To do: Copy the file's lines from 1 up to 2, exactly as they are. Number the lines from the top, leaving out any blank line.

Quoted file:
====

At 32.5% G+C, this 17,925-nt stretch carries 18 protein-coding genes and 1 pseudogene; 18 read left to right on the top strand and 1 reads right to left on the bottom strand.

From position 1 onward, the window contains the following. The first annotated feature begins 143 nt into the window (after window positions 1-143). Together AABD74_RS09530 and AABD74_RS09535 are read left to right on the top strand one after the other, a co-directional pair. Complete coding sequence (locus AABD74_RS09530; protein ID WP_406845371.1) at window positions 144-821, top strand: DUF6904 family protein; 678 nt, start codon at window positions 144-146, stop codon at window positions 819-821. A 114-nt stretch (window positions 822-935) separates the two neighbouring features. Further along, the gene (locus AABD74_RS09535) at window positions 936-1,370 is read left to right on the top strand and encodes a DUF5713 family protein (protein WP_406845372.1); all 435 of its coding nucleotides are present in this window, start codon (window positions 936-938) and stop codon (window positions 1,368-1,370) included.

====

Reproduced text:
At 32.5% G+C, this 17,925-nt stretch carries 18 protein-coding genes and 1 pseudogene; 18 read left to right on the top strand and 1 reads right to left on the bottom strand.

From position 1 onward, the window contains the following. The first annotated feature begins 143 nt into the window (after window positions 1-143). Together AABD74_RS09530 and AABD74_RS09535 are read left to right on the top strand one after the other, a co-directional pair. Complete coding sequence (locus AABD74_RS09530; protein ID WP_406845371.1) at window positions 144-821, top strand: DUF6904 family protein; 678 nt, start codon at window positions 144-146, stop codon at window positions 819-821. A 114-nt stretch (window positions 822-935) separates the two neighbouring features. Further along, the gene (locus AABD74_RS09535) at window positions 936-1,370 is read left to right on the top strand and encodes a DUF5713 family protein (protein WP_406845372.1); all 435 of its coding nucleotides are present in this window, start codon (window positions 936-938) and stop codon (window positions 1,368-1,370) included.